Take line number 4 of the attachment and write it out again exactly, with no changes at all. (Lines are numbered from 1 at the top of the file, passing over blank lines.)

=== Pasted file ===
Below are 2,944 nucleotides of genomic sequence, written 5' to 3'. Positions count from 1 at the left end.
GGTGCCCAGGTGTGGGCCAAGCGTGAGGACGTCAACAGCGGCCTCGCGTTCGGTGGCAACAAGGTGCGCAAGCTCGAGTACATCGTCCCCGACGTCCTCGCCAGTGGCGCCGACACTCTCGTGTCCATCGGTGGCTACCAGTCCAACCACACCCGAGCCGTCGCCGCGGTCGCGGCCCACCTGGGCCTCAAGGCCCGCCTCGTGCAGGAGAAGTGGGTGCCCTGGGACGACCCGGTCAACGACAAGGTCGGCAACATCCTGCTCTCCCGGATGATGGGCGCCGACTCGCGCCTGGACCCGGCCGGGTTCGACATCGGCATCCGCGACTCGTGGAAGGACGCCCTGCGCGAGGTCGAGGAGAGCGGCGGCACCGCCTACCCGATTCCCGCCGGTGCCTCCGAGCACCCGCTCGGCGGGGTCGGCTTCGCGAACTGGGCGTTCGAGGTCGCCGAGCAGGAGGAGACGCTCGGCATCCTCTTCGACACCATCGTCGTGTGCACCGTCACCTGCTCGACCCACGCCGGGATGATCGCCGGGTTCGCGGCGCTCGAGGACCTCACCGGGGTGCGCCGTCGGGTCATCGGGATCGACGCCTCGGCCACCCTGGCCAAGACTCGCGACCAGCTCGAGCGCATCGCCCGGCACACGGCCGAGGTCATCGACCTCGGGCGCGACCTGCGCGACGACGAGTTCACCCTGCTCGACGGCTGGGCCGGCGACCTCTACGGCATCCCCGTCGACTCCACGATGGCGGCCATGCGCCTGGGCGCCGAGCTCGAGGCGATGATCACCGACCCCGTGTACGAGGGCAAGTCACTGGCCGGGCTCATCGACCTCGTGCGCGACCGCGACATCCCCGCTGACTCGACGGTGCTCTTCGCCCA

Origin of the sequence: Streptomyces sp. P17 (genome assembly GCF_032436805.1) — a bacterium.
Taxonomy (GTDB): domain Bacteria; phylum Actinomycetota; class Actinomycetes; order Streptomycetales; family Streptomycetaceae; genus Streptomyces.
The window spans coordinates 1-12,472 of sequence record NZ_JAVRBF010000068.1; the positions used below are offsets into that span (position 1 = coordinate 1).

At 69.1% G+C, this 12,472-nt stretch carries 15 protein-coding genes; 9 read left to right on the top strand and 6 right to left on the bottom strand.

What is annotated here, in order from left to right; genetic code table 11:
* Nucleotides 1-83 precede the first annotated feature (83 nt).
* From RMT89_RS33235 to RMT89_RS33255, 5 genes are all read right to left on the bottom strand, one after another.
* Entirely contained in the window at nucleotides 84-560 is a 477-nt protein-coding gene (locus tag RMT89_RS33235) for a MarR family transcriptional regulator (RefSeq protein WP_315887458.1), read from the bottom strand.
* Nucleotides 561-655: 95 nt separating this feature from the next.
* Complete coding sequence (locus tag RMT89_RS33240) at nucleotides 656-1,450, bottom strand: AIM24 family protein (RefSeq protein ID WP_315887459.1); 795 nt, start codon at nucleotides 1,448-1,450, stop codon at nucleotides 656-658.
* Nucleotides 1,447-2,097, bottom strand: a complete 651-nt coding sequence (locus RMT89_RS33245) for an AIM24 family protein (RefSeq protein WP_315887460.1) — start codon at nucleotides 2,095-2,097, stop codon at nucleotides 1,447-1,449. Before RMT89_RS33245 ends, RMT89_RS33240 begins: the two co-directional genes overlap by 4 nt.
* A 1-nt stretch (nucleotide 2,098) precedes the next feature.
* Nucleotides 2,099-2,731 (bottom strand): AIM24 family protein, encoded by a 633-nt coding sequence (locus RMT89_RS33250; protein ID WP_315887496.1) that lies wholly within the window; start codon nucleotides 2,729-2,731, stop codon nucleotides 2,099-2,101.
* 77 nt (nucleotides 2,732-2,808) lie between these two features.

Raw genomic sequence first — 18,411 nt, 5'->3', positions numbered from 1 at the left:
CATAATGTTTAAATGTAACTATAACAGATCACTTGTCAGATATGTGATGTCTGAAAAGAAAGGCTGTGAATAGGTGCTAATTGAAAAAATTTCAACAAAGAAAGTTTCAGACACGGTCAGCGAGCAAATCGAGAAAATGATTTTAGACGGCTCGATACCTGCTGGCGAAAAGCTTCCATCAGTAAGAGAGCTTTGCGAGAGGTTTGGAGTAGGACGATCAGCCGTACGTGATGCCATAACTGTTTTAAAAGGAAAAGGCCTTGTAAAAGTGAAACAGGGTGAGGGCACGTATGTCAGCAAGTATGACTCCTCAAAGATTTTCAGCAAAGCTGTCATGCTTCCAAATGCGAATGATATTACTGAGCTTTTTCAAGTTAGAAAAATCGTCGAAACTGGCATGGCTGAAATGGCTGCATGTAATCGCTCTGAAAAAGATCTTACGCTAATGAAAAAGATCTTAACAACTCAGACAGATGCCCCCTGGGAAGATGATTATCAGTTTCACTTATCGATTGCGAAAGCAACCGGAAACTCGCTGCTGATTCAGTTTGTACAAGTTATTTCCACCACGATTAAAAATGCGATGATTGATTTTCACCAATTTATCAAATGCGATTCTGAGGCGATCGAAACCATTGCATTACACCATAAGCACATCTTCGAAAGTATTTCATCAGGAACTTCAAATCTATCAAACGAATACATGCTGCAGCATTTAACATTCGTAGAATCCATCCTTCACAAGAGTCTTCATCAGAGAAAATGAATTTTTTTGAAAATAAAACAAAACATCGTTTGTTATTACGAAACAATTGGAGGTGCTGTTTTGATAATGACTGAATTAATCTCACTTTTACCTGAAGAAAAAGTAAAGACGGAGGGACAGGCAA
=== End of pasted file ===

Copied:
Taxonomy (GTDB): domain Bacteria; phylum Actinomycetota; class Actinomycetes; order Streptomycetales; family Streptomycetaceae; genus Streptomyces.